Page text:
Indianapolis Public Libraries (IndyPL) implemented a fine free policy starting January 4, 2021, joining dozens of library systems across the U.S. that have eliminated “per day” late fines that accrue when materials are overdue. IndyPL also forgave the historic debt of over 87,000 patron accounts to erase barriers to Library use that disproportionately affect low-income households. This change supports citywide efforts to build equity in Indianapolis.
“Our goal is to provide free and equitable access to all,” said Jackie Nytes, CEO of IndyPL. “By removing the barrier of fines, we are more equipped to provide resources and opportunities to all members of our community.”
Library patrons are still required to return materials on time and are responsible for lost or damaged books and debt collection charges. Items are still due 21 days after checkout and will be considered “lost” if not returned or renewed.
The History of Late Fines:
Historically, libraries have used overdue fines to encourage patrons to return materials on time and to supplement the libraries operating budget. Some libraries view fines as a way to teach patrons, especially children, personal responsibility. Many urban library systems have found that fines disproportionally affect low-income families, deterring patrons who need the Library the most from utilizing resources. A report from Library Connection, Inc. found that suspending the borrowing privileges of patrons with overdue materials is the most impactful way of encouraging item returns, which can easily be accomplished without the use of punitive fines.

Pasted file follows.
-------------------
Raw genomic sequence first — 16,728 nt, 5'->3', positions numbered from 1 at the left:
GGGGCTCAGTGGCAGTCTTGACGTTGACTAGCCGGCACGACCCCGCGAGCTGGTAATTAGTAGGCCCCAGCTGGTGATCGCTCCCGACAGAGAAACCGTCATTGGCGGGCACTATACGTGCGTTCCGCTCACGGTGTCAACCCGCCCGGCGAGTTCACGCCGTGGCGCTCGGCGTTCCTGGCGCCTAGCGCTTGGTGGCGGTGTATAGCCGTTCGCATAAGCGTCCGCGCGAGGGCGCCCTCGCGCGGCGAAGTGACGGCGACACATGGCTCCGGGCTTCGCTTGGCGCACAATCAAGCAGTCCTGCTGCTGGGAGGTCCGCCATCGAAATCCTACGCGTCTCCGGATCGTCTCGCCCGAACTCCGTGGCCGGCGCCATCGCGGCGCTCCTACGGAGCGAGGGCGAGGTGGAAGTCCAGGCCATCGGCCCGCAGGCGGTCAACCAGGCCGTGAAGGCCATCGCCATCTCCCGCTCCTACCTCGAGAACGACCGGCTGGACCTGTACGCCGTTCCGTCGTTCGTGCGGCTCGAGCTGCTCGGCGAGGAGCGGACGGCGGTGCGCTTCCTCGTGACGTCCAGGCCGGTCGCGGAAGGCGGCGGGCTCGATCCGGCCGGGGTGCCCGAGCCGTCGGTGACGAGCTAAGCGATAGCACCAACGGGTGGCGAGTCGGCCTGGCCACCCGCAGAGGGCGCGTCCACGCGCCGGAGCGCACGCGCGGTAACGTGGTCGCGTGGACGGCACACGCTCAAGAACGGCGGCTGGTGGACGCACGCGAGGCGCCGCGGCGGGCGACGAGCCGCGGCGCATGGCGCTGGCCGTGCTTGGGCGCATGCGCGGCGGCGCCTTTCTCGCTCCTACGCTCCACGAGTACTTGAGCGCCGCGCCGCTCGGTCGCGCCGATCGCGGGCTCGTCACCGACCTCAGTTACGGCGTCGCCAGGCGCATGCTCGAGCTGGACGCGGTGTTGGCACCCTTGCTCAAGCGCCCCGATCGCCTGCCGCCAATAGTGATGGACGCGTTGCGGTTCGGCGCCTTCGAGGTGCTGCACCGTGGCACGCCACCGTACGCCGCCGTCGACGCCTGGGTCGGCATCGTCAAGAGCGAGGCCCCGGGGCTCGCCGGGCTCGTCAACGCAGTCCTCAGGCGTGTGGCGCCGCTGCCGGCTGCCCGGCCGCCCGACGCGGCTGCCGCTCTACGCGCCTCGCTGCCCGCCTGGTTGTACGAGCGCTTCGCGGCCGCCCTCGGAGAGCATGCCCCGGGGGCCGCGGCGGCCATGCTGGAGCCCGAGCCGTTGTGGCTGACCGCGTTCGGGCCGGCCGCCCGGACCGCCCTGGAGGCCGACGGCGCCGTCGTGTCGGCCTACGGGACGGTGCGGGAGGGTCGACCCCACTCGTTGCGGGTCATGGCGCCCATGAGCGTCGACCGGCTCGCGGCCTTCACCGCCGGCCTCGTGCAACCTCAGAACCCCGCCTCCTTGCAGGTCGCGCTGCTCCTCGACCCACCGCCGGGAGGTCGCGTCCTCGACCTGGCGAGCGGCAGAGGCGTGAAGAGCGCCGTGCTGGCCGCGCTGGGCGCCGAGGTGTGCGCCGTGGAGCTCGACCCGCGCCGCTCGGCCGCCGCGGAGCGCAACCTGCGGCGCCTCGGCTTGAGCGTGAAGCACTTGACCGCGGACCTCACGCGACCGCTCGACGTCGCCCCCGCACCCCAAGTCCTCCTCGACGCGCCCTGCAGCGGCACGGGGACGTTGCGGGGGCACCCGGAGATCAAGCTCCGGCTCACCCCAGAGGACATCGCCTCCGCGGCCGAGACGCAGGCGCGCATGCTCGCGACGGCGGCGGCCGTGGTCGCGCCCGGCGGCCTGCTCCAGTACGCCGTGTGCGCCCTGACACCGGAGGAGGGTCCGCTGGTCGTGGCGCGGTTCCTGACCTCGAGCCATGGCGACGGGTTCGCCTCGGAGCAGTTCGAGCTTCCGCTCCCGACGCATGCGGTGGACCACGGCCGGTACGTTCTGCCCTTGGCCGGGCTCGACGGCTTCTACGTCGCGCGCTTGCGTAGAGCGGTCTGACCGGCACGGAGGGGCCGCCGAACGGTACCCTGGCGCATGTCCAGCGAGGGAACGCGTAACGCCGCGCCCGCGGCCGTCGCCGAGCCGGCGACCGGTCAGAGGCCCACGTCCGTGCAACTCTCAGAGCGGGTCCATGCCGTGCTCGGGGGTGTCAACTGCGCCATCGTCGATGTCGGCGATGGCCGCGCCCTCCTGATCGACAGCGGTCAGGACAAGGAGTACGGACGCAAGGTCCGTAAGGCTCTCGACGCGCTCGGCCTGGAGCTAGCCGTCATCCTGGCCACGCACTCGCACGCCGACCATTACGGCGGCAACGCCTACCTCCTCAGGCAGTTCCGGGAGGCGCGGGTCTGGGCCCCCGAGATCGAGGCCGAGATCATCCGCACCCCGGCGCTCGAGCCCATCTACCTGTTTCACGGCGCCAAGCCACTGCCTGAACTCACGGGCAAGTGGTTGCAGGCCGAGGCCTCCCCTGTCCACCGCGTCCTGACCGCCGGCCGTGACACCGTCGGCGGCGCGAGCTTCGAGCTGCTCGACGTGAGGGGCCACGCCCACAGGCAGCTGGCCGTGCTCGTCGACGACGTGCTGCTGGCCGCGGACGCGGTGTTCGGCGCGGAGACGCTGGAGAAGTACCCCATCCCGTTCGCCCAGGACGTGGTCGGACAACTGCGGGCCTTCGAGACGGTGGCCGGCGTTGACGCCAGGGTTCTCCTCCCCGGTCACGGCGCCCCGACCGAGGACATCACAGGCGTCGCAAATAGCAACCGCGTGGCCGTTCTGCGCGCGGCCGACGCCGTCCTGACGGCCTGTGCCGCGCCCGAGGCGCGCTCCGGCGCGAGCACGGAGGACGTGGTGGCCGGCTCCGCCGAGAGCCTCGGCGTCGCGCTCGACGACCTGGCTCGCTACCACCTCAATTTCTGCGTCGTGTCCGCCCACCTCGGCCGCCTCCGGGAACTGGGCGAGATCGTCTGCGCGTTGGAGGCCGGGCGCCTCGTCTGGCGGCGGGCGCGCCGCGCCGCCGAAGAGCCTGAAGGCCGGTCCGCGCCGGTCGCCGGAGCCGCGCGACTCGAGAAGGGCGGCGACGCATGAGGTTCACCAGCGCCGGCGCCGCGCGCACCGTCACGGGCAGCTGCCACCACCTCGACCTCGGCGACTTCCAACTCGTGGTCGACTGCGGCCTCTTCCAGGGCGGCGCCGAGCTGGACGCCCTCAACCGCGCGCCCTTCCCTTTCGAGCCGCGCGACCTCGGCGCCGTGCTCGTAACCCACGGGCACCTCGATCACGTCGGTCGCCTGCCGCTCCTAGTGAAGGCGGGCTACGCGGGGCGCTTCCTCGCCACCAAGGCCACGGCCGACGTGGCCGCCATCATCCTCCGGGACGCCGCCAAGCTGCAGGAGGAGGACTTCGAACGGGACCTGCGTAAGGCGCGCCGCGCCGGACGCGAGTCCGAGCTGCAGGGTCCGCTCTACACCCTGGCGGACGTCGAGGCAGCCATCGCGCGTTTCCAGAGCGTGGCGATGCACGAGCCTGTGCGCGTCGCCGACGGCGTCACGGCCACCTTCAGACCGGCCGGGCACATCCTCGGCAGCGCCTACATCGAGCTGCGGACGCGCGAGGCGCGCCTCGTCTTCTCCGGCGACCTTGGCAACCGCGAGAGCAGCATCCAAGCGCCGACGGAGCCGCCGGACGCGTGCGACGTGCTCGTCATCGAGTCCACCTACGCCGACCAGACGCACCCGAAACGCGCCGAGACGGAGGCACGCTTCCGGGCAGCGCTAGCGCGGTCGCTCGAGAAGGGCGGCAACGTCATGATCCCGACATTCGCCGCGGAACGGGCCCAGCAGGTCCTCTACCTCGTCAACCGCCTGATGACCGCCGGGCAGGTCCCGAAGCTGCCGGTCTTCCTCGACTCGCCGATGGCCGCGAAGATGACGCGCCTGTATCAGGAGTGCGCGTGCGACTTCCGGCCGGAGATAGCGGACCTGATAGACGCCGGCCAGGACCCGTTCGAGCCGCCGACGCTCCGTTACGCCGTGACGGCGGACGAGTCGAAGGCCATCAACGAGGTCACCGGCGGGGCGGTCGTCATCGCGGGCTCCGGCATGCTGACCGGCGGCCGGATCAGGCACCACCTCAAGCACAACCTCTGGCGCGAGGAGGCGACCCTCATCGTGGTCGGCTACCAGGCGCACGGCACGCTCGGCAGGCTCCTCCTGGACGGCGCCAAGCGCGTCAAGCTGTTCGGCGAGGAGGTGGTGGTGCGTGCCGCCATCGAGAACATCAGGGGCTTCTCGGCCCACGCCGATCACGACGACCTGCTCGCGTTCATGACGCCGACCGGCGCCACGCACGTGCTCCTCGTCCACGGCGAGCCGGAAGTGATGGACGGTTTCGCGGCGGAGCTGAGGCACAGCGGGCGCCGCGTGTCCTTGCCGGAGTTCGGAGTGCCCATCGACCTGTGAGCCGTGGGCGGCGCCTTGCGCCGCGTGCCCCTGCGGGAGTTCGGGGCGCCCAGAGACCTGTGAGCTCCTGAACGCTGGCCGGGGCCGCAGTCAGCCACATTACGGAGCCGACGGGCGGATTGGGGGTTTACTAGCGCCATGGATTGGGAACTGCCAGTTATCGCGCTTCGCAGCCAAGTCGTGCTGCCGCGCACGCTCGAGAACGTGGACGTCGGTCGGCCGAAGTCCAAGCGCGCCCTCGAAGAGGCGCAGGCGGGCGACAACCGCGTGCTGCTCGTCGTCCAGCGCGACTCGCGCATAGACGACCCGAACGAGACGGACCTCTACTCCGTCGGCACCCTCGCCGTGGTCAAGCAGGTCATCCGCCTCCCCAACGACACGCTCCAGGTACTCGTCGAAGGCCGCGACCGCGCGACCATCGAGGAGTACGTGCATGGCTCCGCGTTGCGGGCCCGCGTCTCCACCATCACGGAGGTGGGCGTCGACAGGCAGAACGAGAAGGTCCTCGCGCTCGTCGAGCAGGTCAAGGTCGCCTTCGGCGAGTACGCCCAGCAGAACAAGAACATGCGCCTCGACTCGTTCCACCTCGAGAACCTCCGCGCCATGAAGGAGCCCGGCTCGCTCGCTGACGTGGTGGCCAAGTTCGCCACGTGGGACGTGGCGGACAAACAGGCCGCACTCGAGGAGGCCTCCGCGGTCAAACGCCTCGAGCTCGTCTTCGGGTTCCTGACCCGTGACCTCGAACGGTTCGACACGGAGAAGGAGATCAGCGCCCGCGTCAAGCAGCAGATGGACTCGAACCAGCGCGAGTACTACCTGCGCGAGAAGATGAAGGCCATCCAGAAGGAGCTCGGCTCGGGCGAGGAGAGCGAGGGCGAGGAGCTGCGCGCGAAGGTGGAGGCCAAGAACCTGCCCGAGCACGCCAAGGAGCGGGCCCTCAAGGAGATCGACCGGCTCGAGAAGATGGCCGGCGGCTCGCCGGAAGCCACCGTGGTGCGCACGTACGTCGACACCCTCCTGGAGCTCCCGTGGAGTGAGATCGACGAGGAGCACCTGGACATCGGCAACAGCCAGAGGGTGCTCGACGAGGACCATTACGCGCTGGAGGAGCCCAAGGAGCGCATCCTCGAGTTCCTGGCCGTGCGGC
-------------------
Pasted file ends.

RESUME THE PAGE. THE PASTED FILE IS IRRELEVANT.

Late fines have a disproportionate impact on patrons from zip codes that represent low-income communities. In Indianapolis, many of the zip codes with the highest Library debt are designated as target impact areas by Mayor Hogsett, including Martindale-Brightwood (46218), the near eastside (46201), the far eastside (46235), Mapleton-Fall Creek (46205), and the Meadows (46205).
“For some patrons, these fines are manageable inconveniences, but for other patrons, these fines add up to a financial barrier that prevents them from accessing our resources,” said John Helling, director of public services with IndyPL. “We have heard from patrons who feel that they can’t come back to The Library because of fines and fees on their cards. Fines are not effective in getting people to bring books back, and are not sustainable with the increased use of electronic resources.”
A New Beginning:
IndyPL’s Board of Trustees approved the elimination of overdue fines at their meeting on July 27, 2020. In addition to eliminating late fines, IndyPL forgave more than $2,000,000 worth of outstanding fines and debt collection fees. Because so many balances go unpaid, the financial impact will be managed.
“If you have been hesitant to use the library for fear of getting late fines or because you owed late fines, those concerns should no longer stand in your way,” said Nytes. “We have so much for our community to enjoy.”
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As of December 21, all IndyPL locations will be available for curbside pickup and computer use only. Out of an abundance of caution due to Covid-19, Library branches may close without notice for cleaning. Please check the status of your branch before visiting.